Whether they are writing about the past, present, or future, all writers are influenced by the culture and time in which they write. For example, an essay on voting rights that was written by a freed slave in 1870 is likely to be very different than an essay on the same topic written by a modern-day immigrant from Sudan. Though tackling a similar topic, these two authors would be writing their essays in very different contexts, or circumstances.
To truly understand a text, it is important to consider the text’s historical and cultural context. What was happening at the time this work was written, both in the writer’s hometown and in the world at large? What issues or social problems were people grappling with? By uncovering answers to questions like these, you can often gain deeper insights into the text under study. In addition, use these strategies to help you analyze the historical and cultural context of any informational text:
- Read the text deliberately. Begin by carefully reading through the text once, paying attention to any details that seem significant. Identify the genre of the text. Capture questions that arise as you read. Make note of any cultural or historical markers you encounter, such as descriptions of customs, movements, important figures, or historic events.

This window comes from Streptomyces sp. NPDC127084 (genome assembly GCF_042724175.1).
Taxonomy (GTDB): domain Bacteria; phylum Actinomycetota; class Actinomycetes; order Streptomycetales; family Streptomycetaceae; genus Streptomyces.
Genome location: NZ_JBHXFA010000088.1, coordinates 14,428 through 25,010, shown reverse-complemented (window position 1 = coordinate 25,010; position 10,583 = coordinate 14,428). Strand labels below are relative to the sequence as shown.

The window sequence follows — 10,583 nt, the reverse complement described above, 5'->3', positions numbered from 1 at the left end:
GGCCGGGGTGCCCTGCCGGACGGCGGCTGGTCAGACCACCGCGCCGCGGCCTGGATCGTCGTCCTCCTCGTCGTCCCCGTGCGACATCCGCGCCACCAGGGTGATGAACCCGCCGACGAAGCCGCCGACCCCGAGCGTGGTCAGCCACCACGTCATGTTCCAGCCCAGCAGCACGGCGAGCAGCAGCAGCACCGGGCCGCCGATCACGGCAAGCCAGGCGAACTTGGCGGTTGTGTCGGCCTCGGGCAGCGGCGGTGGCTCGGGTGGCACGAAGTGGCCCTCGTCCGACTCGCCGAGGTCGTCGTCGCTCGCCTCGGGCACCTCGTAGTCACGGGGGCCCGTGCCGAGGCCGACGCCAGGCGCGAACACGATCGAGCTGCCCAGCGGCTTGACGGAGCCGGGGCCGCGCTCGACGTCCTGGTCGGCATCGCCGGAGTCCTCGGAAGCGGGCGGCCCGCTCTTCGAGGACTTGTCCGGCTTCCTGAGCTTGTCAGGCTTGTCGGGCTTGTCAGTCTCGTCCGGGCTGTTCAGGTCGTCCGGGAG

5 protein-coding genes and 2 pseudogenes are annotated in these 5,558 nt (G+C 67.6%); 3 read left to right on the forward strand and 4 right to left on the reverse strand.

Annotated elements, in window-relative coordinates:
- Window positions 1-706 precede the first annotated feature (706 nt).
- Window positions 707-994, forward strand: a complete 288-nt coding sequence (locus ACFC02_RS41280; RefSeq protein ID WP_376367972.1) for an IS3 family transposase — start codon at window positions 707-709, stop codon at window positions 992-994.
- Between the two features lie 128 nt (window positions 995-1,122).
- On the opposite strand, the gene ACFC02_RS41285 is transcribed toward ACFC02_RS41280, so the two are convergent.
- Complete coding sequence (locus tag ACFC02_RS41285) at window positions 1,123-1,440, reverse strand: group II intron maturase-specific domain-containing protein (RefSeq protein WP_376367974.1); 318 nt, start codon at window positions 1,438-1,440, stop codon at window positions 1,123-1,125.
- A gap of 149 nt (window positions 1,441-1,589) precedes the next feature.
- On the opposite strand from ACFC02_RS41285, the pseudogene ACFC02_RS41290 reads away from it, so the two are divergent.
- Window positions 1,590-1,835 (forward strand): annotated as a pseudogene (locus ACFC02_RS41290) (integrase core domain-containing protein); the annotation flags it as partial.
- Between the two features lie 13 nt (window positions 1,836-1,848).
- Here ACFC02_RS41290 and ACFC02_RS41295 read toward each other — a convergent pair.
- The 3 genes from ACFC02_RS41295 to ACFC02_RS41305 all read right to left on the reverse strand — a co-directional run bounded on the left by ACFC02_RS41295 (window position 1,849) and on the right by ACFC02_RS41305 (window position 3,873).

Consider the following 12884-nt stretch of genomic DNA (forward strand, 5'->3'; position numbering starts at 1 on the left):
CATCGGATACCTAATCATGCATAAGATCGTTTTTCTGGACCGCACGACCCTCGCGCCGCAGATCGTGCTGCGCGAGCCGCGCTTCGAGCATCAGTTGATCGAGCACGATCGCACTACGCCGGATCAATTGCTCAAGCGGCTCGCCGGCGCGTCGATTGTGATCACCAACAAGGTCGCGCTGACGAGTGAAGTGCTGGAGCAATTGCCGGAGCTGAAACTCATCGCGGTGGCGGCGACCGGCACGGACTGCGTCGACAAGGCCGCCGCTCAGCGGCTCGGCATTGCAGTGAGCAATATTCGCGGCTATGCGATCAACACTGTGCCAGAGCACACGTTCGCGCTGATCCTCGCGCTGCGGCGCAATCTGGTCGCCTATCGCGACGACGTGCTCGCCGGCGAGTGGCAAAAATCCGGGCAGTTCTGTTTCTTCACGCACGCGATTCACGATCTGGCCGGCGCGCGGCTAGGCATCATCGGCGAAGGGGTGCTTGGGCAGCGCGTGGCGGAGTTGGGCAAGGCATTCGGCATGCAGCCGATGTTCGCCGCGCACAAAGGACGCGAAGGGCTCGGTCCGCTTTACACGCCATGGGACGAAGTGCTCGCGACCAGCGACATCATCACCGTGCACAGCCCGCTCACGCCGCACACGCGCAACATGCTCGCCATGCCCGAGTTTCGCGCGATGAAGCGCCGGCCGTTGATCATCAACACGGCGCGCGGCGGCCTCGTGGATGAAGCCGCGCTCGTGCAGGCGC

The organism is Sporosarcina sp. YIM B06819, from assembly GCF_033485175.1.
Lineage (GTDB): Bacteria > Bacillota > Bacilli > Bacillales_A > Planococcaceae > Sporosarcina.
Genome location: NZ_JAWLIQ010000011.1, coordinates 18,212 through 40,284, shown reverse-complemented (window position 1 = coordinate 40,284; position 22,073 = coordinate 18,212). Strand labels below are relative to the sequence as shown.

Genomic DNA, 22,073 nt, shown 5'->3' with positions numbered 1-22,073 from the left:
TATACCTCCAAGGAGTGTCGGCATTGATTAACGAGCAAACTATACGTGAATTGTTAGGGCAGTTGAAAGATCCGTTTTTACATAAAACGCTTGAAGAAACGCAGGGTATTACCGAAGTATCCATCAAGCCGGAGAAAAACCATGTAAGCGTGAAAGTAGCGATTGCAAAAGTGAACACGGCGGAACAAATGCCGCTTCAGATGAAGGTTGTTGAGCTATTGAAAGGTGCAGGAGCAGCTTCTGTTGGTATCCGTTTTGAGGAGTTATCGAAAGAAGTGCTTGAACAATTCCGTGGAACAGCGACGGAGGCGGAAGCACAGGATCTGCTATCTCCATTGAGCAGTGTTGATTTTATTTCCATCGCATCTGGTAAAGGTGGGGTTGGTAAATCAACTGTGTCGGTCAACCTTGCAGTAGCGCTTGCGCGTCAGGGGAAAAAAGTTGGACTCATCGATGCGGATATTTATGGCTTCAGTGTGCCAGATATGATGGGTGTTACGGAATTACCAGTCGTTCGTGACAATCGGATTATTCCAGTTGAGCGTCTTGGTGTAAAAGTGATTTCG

- Consider the author. Personal factors such as gender, ethnicity, family, and national identity all influence an author’s values and opinions. In what time period did he or she write? What other works have you read by the author? What culture does he or she identify with? If the author is unfamiliar to you, perhaps do some light research to learn more about him or her.
- Focus on the background. If you are familiar with the time period in which the author wrote, make note of key events from that period, and consider how they might have affected the author. If you are unfamiliar with the time period, do some online research.
- Reread the text. With a clearer sense of the context, reread or review the text. This time, look for details that are specific to what you learned about the context. For example, suppose you discovered that South Sudan recently seceded from Sudan, and that the author of the essay you are reading took part in the vote that won South Sudan’s independence. Given this context, you might reread the essay, looking for language or statements that reflect the author’s unique feelings about the importance of the right to vote.